In a now legendary speech given at the conservative CPAC convention, Andrew Breitbart decried the fact that candidate Barack Obama had never been properly vetted in 2008, and Breitbart promised that he would be in charge of the vetting of President Obama in 2012.
As we all know, Andrew never lived to see that vetting, succumbing to a heart attack earlier this year. But a funny thing happened in the wake of Hurricane Andrew: Others picked up where he left off.
His eponymous Breitbart News Network carries on his vision of equal vetting, exposing Americans to video of then Harvard Law student Barack Obama leading a protest in support of a racially divisive and some say racialist professor.
Then along came Dinesh D'Souza and the spectacular success of his film "2016: Obama's America," whose stunning box office success made it the No. 1 documentary of the year and the No. 2 political documentary of all time, after Michael Moore's "Fahrenheit 911." The film garnered an overwhelming crossover audience and was said to have tested especially well among independents, as well as non-white Americans, and many professed to be shocked at a side of Obama they had never contemplated.
Numerous books, like "The Amateur" and David Marniss's book "Barack Obama," helped the American people get a clearer portrait of who Obama was and is.
As the director of "Hating Breitbart," a look at Andrew's life and career and battles with the media establishment that is beginning its run in theaters, I can tell you with some degree of certainty that Andrew would be well pleased to see his demand for equal vetting powerfully picked up by others and that whatever the outcome of the election on Tuesday, at least voters will be going to the polls with more information than they had on Obama the first time around.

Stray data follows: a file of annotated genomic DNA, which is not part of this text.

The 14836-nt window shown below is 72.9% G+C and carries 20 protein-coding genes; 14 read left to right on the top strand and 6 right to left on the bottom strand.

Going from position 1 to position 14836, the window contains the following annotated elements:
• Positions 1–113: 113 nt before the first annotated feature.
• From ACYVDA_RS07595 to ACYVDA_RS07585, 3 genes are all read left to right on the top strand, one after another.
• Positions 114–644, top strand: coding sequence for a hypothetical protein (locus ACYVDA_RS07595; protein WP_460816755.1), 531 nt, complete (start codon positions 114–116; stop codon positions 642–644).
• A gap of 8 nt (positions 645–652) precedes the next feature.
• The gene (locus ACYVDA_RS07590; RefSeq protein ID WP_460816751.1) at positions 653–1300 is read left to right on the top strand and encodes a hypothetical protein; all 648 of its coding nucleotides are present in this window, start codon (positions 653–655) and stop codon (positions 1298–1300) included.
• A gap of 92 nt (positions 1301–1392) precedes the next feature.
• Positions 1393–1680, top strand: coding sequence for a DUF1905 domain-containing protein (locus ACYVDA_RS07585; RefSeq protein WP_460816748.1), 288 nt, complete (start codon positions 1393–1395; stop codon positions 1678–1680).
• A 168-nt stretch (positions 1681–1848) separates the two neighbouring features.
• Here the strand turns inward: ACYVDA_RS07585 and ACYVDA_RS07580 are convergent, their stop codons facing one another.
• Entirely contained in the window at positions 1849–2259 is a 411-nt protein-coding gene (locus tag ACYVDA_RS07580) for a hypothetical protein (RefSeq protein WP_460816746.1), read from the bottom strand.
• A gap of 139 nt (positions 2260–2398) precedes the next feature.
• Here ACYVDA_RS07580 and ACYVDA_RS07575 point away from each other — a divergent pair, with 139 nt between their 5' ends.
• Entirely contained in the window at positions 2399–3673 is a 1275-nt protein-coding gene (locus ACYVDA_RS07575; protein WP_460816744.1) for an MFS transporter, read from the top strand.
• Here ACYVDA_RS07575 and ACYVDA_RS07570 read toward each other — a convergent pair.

Andrew wanted information to flow freely and openly and nothing made him more angry than to witness the so-called mainstream media cover for candidate Obama in '08 and sit on information they had, out of some misguided sense of patriotism and liberal guilt, which led them to cheer on Obama instead of being the neutral arbiters they claimed to be.
No less an authority on film than Variety has noted of my film that it "could have a long shelf-life in college media studies courses as a teaching tool. One does not have to agree with Breitbart or his politics to acknowledge that the pic offers some morsels of food for thought as it presents Breitbart's side of the story while cataloguing various controversies in which he has been involved."
A film on Andrew Breitbart played in college media studies courses? He would have cherished that thought, just as he would have rejoiced at the welcome news that a new guard of courageous Americans picked up right where he left off and brought the truth about their President to their attention when the self-appointed messengers of information and unbiased truth refused to do their job.